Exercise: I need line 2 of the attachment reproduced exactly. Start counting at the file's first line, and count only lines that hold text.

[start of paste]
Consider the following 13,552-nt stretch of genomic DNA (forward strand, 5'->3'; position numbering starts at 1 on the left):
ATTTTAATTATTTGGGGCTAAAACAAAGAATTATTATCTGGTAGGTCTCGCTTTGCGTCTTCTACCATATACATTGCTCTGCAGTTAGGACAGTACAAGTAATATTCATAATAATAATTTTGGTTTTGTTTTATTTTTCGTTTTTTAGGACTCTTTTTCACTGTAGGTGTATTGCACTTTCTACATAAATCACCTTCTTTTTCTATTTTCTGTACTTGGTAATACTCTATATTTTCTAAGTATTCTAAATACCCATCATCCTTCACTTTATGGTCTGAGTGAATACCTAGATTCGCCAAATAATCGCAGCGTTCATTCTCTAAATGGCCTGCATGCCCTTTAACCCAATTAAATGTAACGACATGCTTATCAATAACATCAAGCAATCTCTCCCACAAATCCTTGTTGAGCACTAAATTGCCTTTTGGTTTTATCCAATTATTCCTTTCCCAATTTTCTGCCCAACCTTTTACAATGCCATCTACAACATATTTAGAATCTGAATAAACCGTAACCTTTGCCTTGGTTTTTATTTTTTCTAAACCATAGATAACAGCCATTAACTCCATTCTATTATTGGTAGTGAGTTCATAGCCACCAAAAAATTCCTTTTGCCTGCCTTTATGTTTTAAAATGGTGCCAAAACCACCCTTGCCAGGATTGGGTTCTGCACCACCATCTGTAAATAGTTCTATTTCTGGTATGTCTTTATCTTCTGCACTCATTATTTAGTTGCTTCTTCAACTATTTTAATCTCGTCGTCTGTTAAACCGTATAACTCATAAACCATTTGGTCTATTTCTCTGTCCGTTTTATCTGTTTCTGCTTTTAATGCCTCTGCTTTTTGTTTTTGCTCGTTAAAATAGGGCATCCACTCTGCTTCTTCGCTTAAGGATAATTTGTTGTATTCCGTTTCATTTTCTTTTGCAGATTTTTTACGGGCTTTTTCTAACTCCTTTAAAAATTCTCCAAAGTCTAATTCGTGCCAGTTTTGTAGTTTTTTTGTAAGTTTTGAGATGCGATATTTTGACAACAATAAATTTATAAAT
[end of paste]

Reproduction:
ATTTTAATTATTTGGGGCTAAAACAAAGAATTATTATCTGGTAGGTCTCGCTTTGCGTCTTCTACCATATACATTGCTCTGCAGTTAGGACAGTACAAGTAATATTCATAATAATAATTTTGGTTTTGTTTTATTTTTCGTTTTTTAGGACTCTTTTTCACTGTAGGTGTATTGCACTTTCTACATAAATCACCTTCTTTTTCTATTTTCTGTACTTGGTAATACTCTATATTTTCTAAGTATTCTAAATACCCATCATCCTTCACTTTATGGTCTGAGTGAATACCTAGATTCGCCAAATAATCGCAGCGTTCATTCTCTAAATGGCCTGCATGCCCTTTAACCCAATTAAATGTAACGACATGCTTATCAATAACATCAAGCAATCTCTCCCACAAATCCTTGTTGAGCACTAAATTGCCTTTTGGTTTTATCCAATTATTCCTTTCCCAATTTTCTGCCCAACCTTTTACAATGCCATCTACAACATATTTAGAATCTGAATAAACCGTAACCTTTGCCTTGGTTTTTATTTTTTCTAAACCATAGATAACAGCCATTAACTCCATTCTATTATTGGTAGTGAGTTCATAGCCACCAAAAAATTCCTTTTGCCTGCCTTTATGTTTTAAAATGGTGCCAAAACCACCCTTGCCAGGATTGGGTTCTGCACCACCATCTGTAAATAGTTCTATTTCTGGTATGTCTTTATCTTCTGCACTCATTATTTAGTTGCTTCTTCAACTATTTTAATCTCGTCGTCTGTTAAACCGTATAACTCATAAACCATTTGGTCTATTTCTCTGTCCGTTTTATCTGTTTCTGCTTTTAATGCCTCTGCTTTTTGTTTTTGCTCGTTAAAATAGGGCATCCACTCTGCTTCTTCGCTTAAGGATAATTTGTTGTATTCCGTTTCATTTTCTTTTGCAGATTTTTTACGGGCTTTTTCTAACTCCTTTAAAAATTCTCCAAAGTCTAATTCGTGCCAGTTTTGTAGTTTTTTTGTAAGTTTTGAGATGCGATATTTTGACAACAATAAATTTATAAAT